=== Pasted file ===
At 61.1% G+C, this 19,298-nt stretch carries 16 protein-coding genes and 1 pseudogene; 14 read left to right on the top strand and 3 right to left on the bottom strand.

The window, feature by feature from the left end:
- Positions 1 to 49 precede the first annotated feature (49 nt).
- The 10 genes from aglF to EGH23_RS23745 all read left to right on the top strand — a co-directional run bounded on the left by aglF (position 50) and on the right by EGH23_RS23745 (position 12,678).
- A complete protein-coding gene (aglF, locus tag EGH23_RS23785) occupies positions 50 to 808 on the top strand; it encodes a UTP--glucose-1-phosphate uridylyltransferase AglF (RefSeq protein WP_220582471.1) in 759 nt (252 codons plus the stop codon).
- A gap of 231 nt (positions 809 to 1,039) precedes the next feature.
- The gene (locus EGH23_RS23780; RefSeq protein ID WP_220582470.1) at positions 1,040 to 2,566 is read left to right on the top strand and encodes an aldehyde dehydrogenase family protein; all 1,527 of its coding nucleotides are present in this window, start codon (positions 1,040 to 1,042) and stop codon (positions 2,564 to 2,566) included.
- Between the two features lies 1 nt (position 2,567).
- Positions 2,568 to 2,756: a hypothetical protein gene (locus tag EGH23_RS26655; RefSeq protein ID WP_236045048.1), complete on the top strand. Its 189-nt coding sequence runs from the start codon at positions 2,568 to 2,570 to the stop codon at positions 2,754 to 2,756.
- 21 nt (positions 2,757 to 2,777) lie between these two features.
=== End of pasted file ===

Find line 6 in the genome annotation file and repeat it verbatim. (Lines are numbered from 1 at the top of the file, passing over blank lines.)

- A gap of 231 nt (positions 809 to 1,039) precedes the next feature.